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The results of the Mammal Society’s annual photography competition are in. The winner of Mammal Photographer of the Year 2019 is Roy Rimmer from Lancashire with his atmospheric photograph “Woodmouse Shut that Door”.

Roy explains how he managed to take advantage of the mouse’s sweet tooth to get the perfect shot “…I baited the entrance of the shed door and placed one flash outside the entrance to replicate the moonlight and one flash inside the entrance which I diffused just enough in order to keep a rim light. I struggled for several nights to get the mice in the right place so I decided to smear chocolate near the bottom of the door. This encouraged the mice to stand for a while whilst it licked the bait giving me the opportunity to create the image.”

MPOY judge, nature and conservation photographer Peter Cairns said of the winning photograph “This image stood out for me as soon as I set eyes on it. It’s great to see an under-represented species so creatively captured. The lighting is spot on and, perhaps more importantly, there’s a story delivered with a splash of humour.” Roy wins a conservation holiday in Dorset with Wild Days Conservation.

Brown Hare by William Evans/Mammal Society.

First prize in the 16-18 Years category this year went to 17 year old William Evans from Shropshire “My dad and I were on our way to Strumpshaw Fen, when a little brown mound caught my eye. At first I thought it was a mole hill, but on closer inspection it turned out to be the back of a hare. We inched ever closer until it finally popped its head up and almost immediately bolted, leaving just a split second to snap this picture of it - staring me dead in the eye.”

Competition judge Brett Lewis was impressed “William has captured the light very well in this image. Using backlighting in this manner subtly draws out the lovely textures of the hare’s fur and captures the bokeh effects of light on the succulent green crop shoots. The hare is aware of the photographer’s presence and it would seem that William has managed to capture an image just before the hare darts off across the field. A fleeting moment in natural history recording.” William wins a day of mammal photography at the Westcountry Wildlife Photography Centre.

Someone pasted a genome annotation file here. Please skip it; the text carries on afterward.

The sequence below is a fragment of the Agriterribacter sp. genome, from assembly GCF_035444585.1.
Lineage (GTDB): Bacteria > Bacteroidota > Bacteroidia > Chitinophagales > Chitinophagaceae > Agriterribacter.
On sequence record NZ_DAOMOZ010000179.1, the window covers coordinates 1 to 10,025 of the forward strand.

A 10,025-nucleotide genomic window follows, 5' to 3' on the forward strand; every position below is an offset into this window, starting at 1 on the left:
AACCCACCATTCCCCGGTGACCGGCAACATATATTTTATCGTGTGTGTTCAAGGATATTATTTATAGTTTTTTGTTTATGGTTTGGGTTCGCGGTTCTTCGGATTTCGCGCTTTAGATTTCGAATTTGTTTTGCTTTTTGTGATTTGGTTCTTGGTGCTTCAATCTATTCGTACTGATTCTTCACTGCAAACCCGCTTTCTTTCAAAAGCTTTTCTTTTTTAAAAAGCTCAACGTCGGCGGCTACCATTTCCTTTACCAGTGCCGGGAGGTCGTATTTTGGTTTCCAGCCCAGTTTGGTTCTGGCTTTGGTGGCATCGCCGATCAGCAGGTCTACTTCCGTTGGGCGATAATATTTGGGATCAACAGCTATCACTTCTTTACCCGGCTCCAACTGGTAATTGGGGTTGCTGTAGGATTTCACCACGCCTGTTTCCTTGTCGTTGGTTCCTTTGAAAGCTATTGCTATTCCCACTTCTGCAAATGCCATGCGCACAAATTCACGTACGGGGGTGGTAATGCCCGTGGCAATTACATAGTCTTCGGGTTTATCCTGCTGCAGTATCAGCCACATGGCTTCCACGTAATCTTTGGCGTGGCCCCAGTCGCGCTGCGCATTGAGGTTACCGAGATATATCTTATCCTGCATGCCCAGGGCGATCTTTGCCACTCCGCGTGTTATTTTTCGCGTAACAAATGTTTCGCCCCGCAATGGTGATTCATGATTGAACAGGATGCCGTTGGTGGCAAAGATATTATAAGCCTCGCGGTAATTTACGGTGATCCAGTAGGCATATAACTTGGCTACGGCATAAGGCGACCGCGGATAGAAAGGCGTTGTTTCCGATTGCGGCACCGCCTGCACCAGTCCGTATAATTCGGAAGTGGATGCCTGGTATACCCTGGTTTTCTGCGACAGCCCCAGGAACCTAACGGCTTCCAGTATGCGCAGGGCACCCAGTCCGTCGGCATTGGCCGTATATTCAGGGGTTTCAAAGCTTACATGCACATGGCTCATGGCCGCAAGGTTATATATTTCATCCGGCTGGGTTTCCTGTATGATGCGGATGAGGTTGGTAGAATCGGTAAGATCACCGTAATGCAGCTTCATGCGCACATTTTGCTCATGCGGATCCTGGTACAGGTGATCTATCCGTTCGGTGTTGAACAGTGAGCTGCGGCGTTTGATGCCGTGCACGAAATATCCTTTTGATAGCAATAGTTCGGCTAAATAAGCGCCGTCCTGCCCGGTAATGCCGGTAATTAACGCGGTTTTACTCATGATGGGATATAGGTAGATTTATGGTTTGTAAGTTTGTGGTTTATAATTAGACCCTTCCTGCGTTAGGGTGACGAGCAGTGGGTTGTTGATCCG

Bored Mountain Hare by Richard Campion/Mammal Society.

The Mammal Comedian prize was put to the vote on social media. The award goes to the photograph that really makes the voters smile. This year the first prize was won by Richard Campion’s shot of a bored mountain hare, which won with an impressive 58% of the total votes received. Richard wins a pair of binoculars and a wildlife book courtesy of CJ Wildlife.

Polecat by Tris Pearce/Mammal Society.

The winner of the 2019 Mammal Society Member’s photograph award has this year gone to Tris Pearce of Shropshire with his photograph of a polecat. The beautifully lit image was taken in a friend’s garden in North Wales from a temporary hide around eight feet away, using a two flash system on a trigger. Tris wins a year’s subscription to British Wildlife Magazine donated by NHBS.

Mammal Society Chair Professor Fiona Mathews said “Every year we are really thrilled to receive photographs of such a diverse range of mammals. 2019 is notable as the year we received some lovely images of a Minke whale, a bearded seal and a walrus, mammals which are a relatively rare sight along the shoreline of the UK and Ireland. Next year we are going to introduce a new category for rarely photographed species, so watch out for announcements about this in the Autumn.”

All winning and highly commended photographs can be seen on the Mammal Society's Flickr page and at the MPOY2019 exhibition which is this year taking place at the University of Glasgow at the start of the Mammal Society’s annual Spring Conference. Entry to the exhibition and the Cranbrook Lecture on Friday 29 March is free to the public. For more details go to https://www.mammal.org.uk/events/the-mammal-societys-65th-spring-conference/.

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